Tahini has taken years to grow on me. I think it might be one those foods that you first either love or hate. Even if you do hate it, I still think you should give it another try. The first time I tried tahini I was disgusted. It just seemed like really bad peanut butter and I couldn’t work out why anyone would eat it. I gave tahini another chance a few years later in a cake and really didn’t like it! But I didn’t so much HATE it. It wasn’t until years later that I became a full-on convert when I tried the tahini sauce at Ottolenghi in Islington, paired with juicy-fried aubergine slices. Such garlicky and great-tasting tahini sauce that was. These days, I use tahini all the time, at any chance I get . Most often, I crush a little garlic with salt, whisk in some tahini and add a dash of water. This elixir is just divine served with baked or grilled fish, or sometimes I add a bit of ground up nuts and then use it as a salad dressing for farro. Yummo.
I must admit, I’ve always been a bit of a conservative and have mostly stuck to using tahini in savoury dishes. But boy was I missing a trick; tahini can really lift a bored or tired bake. I think I’ve made these particular tahini biscuits about four or five (!) times this year and for someone who really despises making recipes over and over again that’s really saying something. This recipe is from Ruby Tandoh, most known for being a finalist in The Great British Bake-Off, but also now talented food writer. Her recipes are exactly what I look for: unexpected yet genius flavour combos and informative, unpatronising and well-crafted writing. With the masses of cookbooks being churned out these days, it is increasingly hard to find recipes that are different and still offer something of value, more than the ‘been there, done that’ ones, and I find myself turning more and more to Ruby Tandoh as a reliable source. These tahini biscuits remind me of these other really tasty tahini biscuits in one of my favourite cookbooks of all-time, Claudia Roden’s A New Book of Middle Eastern Food. The thing that gives these biscuits another dimension of flavour is the lemon zest. Each time I make these biscuits, they always taste different depending on the size of the lemon or what kind of tahini was used. I like that a lot. These are so melt-in-your mouth and crumbly that you once to pop you won’t be able to stop. If I feel like I’m getting a bit boring, I sometimes go ‘crazy’ and add a bit of honey instead of the full amount of sugar for a slightly chewy texture. Another good addition is vanilla pod seeds instead of the lemon. Rebellious times!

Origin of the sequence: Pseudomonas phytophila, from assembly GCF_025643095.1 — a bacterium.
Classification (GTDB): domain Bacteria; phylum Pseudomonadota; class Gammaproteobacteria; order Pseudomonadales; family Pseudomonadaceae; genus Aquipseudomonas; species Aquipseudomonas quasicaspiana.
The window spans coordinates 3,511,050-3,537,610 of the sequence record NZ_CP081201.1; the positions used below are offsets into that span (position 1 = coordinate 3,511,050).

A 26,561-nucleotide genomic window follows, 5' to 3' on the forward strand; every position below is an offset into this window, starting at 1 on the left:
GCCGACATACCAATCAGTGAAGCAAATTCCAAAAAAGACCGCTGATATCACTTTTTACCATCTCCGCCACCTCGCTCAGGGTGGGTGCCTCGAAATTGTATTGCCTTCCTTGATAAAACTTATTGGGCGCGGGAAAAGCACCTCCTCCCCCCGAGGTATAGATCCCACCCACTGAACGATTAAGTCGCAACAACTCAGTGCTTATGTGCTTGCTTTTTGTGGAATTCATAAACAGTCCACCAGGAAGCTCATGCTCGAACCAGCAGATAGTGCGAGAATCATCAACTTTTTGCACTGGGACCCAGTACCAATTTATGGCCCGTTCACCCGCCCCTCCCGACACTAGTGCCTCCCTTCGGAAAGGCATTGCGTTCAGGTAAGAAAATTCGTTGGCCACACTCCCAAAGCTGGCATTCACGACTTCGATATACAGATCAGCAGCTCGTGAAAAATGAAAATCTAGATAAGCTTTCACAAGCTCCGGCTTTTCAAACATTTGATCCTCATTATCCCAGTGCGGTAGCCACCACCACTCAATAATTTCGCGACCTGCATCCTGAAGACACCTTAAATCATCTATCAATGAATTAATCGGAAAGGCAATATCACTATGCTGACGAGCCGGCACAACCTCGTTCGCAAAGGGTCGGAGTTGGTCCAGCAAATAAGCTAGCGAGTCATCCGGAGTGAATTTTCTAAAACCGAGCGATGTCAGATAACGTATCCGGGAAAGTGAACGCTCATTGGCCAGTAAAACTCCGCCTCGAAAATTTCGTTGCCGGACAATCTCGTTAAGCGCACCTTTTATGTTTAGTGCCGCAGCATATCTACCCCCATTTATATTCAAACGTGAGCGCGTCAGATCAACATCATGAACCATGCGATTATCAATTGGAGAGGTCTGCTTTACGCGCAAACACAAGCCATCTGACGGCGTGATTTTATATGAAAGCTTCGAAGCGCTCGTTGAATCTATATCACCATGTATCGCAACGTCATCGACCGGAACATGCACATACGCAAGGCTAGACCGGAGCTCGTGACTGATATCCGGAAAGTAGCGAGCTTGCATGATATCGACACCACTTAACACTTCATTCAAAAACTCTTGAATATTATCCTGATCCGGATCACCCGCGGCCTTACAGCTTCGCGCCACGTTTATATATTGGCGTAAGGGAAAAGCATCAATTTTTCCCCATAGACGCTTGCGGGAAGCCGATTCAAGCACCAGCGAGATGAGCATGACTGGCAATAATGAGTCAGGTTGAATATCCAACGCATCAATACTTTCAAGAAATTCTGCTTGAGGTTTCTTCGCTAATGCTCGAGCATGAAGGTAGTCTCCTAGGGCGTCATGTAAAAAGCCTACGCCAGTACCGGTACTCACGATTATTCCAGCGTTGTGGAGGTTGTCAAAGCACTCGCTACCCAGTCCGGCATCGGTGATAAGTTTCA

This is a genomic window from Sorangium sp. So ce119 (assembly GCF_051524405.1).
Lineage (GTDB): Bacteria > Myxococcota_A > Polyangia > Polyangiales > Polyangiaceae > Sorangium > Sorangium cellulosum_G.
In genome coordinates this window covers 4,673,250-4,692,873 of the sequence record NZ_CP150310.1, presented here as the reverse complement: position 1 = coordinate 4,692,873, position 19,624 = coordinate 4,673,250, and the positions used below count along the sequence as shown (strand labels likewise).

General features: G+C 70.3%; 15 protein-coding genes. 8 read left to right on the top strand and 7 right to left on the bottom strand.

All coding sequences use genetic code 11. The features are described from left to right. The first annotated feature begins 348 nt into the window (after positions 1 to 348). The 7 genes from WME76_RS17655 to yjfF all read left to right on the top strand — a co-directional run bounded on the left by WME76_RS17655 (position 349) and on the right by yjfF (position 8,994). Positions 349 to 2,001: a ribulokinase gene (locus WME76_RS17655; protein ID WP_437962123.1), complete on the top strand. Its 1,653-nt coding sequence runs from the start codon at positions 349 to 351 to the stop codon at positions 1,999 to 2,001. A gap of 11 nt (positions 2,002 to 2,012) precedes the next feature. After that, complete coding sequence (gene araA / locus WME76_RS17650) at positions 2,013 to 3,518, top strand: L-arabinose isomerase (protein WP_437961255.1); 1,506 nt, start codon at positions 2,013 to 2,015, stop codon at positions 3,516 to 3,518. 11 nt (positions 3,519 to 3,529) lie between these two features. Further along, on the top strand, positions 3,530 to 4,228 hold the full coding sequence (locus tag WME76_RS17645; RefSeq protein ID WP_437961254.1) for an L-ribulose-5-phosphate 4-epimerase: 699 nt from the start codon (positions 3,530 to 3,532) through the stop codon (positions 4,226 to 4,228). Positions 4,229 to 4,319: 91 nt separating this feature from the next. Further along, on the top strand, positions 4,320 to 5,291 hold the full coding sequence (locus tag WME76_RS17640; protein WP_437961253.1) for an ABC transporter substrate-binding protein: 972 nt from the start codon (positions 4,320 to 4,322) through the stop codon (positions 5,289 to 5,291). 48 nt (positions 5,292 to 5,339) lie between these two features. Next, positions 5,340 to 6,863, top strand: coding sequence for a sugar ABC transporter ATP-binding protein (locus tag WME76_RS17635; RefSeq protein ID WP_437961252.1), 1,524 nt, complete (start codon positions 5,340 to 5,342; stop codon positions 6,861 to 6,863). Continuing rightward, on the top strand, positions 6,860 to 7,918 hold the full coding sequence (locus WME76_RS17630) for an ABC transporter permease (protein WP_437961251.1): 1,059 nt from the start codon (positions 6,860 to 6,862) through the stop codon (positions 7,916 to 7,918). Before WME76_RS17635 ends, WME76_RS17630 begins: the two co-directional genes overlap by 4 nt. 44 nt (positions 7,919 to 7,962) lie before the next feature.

Tahini lemon biscuits
Makes about 20–24
120 g butter, softened
120 g tahini
120 g sugar
zest of 1 or 2 lemons
240 g plain flour
1 heaped teaspoon baking powder
pinch sea salt
Preheat the oven to 180°C and line a baking tray with baking paper.
Cream the butter, tahini and sugar until pale and fluffy. Mix in the lemon zest. In a separate bowl, whisk together the flour, baking powder and salt. Gently stir the flour mixture into the butter mixture, using the back of a spoon to combine.
Roll out into balls and space them apart on the baking tray. Pat each down with your fingers, or use a fork to make a crosshatch patter on top of the biscuits. Bake for 12–15 minutes, or take it a bit further for more brownish edges like in the photo above. Remove from the oven and let them sit on the tray for about 10 minutes before transferring to a wire rack to cool completely. Dunk into a cuppa tea and enjoy!
(Recipe from Crumb by Ruby Tandoh, Chatto and Windus)